Lesson 2: Buy your Solar Battery Charger Equipment

At this point, you know what your project array power will be or you have already acquired your panels (if not, read Lesson 1: How to Size Your Array first). In this lesson, we will help you with the following:

Making a schematic drawing of your system;

Where to get low-priced, high-quality PV panels;

What size and type of battery you should buy;

Whether you should invest in a MPPT charge controller;

Where to buy cheap Balance-of-System (BOS) components (cables, connectors, etc.) for your solar array.

Our 135 W solar battery charger. Follow these lessons and build one yourself! – Click to enlarge

Before we start spending money, it is important to make a general list of items you need for your array. Make a schematic drawing of your system, showing voltages and maximum currents you’re expecting on your wires and electrical components. Each component has its own range of voltages and currents in which it can operate, and you should therefore first check if all components are compatible with all the others. So read this whole page first, before you order your PV array parts!

Making a schematic array drawing

Keeping the ‘System Configuration’ theory in mind, make a nice drawing on a piece of paper where you outline your system. See below the drawings Garrett and I made for the example array we built. Each PV module has a voltage Vmp = 32.9 V. Since that is relatively high compared to our 12 V battery bank, we decided to parallel-couple the panels. Both the battery bank as well as the load operate at that 12 V level. With some cheap cigarette lighter converters you can get for a car, we built a very universal load bank, where people can plug-in their iPhones and Blackberries for a free green charge!

A schematic diagram of the small PV array that we built. The voltages at the charge controller are 47 V (open circuit panels), 12 V (battery) and 12 V (loads).

The charge controller is the brain of the system that regulates voltage levels for your array, battery and load. It is handy to give it a central place in your drawing as well as in your actual array.

Low-priced, high-quality PV panels

Watch out! Do not buy the very first ‘BIG DISCOUNT’ offer you see when you browse the web! Many solar panel retailers sell their products with huge profit-margins, and it is beneficial to spend a fair amount of time browsing the web for good-quality panels available at wholesale prices.

$/Watt, that’s what you think…

The main unit of comparison when buying your panels is $/Watt. It’s similar to buying beer, in terms of $/gallon, you get more bang for your buck when you purchase forties. With solar panels, you have to keep in mind that shipping and handling costs are never included in this $/Watt number when retailers promote their products. Besides that, they display ‘Pallet Prices’ instead of individual panel prices. It is therefore smart to continue to the check-out page of the online retail store and redo the calculation for $/Watt before you make your purchase.

Example: This retailer shows an ad for 0.98 $/Watt panels, but you would end up paying $547.19 for 320 Watts including the shipping. That is 1.71 $/Watt, still cheap, but almost twice as much as advertised! The altEstore has some well-priced panels, but shipping is relatively high for small orders ($175 for one $525-panel). Some vendors like Affordable-Solar.com don’t display a shipping cost: you have to call their office to get a shipping quote.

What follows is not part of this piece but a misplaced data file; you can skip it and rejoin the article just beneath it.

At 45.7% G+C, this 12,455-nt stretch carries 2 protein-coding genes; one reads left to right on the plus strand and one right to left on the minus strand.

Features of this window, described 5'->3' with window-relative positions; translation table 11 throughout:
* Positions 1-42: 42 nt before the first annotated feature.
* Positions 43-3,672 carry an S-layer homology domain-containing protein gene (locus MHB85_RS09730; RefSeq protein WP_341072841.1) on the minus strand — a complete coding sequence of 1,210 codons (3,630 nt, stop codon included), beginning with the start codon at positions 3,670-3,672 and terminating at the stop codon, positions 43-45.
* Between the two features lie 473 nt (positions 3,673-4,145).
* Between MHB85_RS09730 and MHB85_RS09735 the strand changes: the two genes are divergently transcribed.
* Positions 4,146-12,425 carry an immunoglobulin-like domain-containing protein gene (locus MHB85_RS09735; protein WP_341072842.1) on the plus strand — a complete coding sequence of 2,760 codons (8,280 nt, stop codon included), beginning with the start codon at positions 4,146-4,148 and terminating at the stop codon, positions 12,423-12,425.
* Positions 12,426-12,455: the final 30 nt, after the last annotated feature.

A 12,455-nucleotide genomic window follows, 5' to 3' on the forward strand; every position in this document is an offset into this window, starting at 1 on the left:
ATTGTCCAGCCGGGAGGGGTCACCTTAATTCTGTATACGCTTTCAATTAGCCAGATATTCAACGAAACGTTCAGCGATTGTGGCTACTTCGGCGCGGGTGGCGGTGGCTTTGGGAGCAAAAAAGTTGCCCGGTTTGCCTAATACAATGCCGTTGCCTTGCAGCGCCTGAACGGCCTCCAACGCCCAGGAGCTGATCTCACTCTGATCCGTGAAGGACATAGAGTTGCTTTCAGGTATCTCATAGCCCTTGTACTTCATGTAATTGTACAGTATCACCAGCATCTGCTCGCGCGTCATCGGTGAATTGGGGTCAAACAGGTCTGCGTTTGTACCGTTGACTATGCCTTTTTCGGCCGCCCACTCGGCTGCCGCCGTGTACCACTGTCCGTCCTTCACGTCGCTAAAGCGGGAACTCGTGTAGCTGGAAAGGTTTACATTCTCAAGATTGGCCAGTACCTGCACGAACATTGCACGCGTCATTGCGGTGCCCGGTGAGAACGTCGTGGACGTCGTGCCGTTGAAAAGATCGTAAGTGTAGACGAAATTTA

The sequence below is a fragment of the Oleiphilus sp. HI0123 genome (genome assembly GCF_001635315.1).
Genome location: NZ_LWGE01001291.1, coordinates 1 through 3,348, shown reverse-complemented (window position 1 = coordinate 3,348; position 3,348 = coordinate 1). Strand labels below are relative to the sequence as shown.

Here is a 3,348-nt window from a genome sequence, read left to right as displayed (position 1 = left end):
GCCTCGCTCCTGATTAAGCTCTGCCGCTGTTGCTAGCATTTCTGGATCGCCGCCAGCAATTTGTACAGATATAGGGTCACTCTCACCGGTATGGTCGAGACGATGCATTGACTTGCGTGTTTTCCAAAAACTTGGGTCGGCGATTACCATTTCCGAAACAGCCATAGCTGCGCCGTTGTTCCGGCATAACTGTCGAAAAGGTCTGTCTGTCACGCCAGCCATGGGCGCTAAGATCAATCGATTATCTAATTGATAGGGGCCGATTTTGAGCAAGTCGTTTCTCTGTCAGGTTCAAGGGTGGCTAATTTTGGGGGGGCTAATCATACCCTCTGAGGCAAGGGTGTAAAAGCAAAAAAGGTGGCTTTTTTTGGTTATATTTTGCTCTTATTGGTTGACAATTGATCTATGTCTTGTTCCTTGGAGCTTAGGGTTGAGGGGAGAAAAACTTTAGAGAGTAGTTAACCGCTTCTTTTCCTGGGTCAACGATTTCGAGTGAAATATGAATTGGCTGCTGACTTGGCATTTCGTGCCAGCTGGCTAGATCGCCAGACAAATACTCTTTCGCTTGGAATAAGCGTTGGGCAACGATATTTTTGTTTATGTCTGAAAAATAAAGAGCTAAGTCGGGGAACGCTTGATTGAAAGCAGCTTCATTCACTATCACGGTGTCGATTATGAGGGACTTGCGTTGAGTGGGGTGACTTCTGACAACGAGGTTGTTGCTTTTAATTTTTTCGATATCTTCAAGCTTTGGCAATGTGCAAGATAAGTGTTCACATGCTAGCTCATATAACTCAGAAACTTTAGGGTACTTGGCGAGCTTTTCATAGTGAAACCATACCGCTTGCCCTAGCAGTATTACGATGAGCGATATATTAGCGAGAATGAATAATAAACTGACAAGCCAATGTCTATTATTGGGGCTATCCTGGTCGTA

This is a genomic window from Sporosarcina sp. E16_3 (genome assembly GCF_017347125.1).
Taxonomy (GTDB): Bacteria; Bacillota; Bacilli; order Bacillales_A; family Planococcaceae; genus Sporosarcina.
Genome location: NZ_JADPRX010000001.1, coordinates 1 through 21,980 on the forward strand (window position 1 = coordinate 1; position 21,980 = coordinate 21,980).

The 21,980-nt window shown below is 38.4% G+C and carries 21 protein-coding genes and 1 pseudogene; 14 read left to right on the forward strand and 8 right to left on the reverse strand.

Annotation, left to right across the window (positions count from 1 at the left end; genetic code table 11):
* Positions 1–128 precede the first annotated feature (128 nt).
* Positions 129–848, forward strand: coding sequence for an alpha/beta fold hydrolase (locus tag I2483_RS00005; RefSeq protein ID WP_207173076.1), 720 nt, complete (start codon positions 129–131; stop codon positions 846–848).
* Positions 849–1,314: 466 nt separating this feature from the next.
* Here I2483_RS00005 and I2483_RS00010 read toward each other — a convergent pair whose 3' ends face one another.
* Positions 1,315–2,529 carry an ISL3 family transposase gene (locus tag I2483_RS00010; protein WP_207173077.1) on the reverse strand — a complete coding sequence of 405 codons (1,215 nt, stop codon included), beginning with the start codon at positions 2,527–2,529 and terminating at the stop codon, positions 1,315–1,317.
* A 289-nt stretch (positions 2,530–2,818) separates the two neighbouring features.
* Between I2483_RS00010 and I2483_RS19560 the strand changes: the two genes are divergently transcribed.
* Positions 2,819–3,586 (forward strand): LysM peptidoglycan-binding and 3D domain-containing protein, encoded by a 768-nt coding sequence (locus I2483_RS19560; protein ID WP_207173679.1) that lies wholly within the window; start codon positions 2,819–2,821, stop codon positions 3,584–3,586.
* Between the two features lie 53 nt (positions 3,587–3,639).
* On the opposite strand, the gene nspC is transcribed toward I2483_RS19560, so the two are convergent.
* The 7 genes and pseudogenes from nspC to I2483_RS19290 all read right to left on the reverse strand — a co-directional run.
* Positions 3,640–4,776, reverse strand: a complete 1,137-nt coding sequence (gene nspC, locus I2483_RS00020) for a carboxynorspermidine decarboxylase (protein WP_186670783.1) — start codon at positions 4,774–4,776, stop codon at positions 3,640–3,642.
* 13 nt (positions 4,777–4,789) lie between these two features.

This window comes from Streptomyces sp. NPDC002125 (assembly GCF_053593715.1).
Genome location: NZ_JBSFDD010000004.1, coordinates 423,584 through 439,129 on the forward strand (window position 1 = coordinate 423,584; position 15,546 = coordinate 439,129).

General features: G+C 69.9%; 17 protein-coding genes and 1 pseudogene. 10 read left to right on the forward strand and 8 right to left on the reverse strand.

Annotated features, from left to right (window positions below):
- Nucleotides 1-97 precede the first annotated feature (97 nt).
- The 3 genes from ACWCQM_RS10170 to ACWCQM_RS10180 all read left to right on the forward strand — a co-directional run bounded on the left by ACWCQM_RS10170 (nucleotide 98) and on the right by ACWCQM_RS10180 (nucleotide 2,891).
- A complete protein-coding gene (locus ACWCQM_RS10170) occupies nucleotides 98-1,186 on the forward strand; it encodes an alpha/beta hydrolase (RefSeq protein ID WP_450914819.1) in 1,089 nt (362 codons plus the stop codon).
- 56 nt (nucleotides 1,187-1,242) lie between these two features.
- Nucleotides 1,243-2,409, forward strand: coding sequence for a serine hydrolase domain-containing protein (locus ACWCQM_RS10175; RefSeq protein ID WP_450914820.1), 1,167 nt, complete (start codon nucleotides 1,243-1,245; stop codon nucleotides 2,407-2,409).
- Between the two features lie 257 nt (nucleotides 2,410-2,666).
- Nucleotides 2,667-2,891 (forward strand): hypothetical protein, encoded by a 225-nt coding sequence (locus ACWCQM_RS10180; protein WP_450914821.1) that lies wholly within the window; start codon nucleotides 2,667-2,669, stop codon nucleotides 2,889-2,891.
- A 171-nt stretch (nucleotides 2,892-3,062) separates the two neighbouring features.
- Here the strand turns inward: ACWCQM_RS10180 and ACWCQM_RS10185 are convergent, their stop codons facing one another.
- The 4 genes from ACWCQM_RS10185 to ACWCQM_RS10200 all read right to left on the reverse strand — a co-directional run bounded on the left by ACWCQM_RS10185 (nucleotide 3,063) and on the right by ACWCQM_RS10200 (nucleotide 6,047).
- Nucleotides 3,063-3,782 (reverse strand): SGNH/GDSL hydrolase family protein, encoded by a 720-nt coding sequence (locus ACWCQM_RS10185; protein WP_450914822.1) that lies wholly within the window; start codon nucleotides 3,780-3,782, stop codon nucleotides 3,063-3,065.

The best thing you can do is browse the web and try to find an offer for below $2.5/Watt delivered. Ecobusinesslinks.com provides a good starting point: it compares offers from multiple vendors. Unfortunately, the list does not include shipping costs in the $/Watt indicator.

One thing is important to note when buying panels for a small (< 0.5 kW) battery-connected system like ours: You should buy panels with a fairly low maximum power point voltage (Vmp), preferably under 35 V. This is because many charge controllers built for smaller arrays can’t handle PV modules generating power at higher voltages. Read more about this in the MPPT section.

What size and type of battery you should buy for your PV system

In the first lesson, you learned how to size your solar array by using PVWatts to find the average daily yield in each month. Of course, this electricity has to be stored somewhere unless your load is directly connected to the solar panels. So lets take a look at what size and type of batteries you should get. Again, you can save some money here on making a good decision.

Size (a.k.a. capacity)

Battery capacity is often denoted as ‘Ah’ or ‘mAh’, which doesn’t say anything about its storage capabilities without the voltage of the battery. Multiply the two and you get something more useful: ‘Wh’ or ‘mWh’.

It is obvious that you should at least get a capacity that exceeds the battery capacity of the electrical device you plan to charge with your solar charger. It makes sense to oversize it with a factor 2 or 3, so that you are prepared for possible battery performance loss and you can store more juice in those sunny summer days. The size very much depends on the application of your system. If you need to run some 5 Watt LEDs for 10 hours a day, you need (!at least!) 50 Wh of capacity in your battery. Garrett and I chose for a 40 Ah @ 12 V lead-acid battery that will allow us to run some lights and charge our laptops and phones during our Solar Journey from NY to CA. With our 135 Watt array, we can charge this battery in a day with approximately 5 full sun-hours, taken into account losses from the wiring, panels and the battery.

As per the type of battery to get, we would recommend buying either sealed lead-acid batteries or li-ion. Other battery types like NiMH and NiCd require special charging algorithms that are not supported in most charge controllers. These batteries are also more sensitive for high/low temperatures and NiMH has a fairly high self-discharge rate. Read more about comparison of batteries here. So the choice is between lead-acid and li-ion. Lead-acid is the cheap but heavy option. This is a great pick for stationary applications, where you don’t care about the battery’s weight. If you want to get all fancy, buy the more expensive li-ion batteries. They are very light and easy to handle, but keep in mind that not all charge controllers support this technology (like our Morningstar Sunsaver MPPT).

Whether you should invest in a MPPT

A Maximum Power Point Tracker (MPPT) is a special type of charge controller that optimizes the energy yield of your array by controlling the panel’s operating voltage.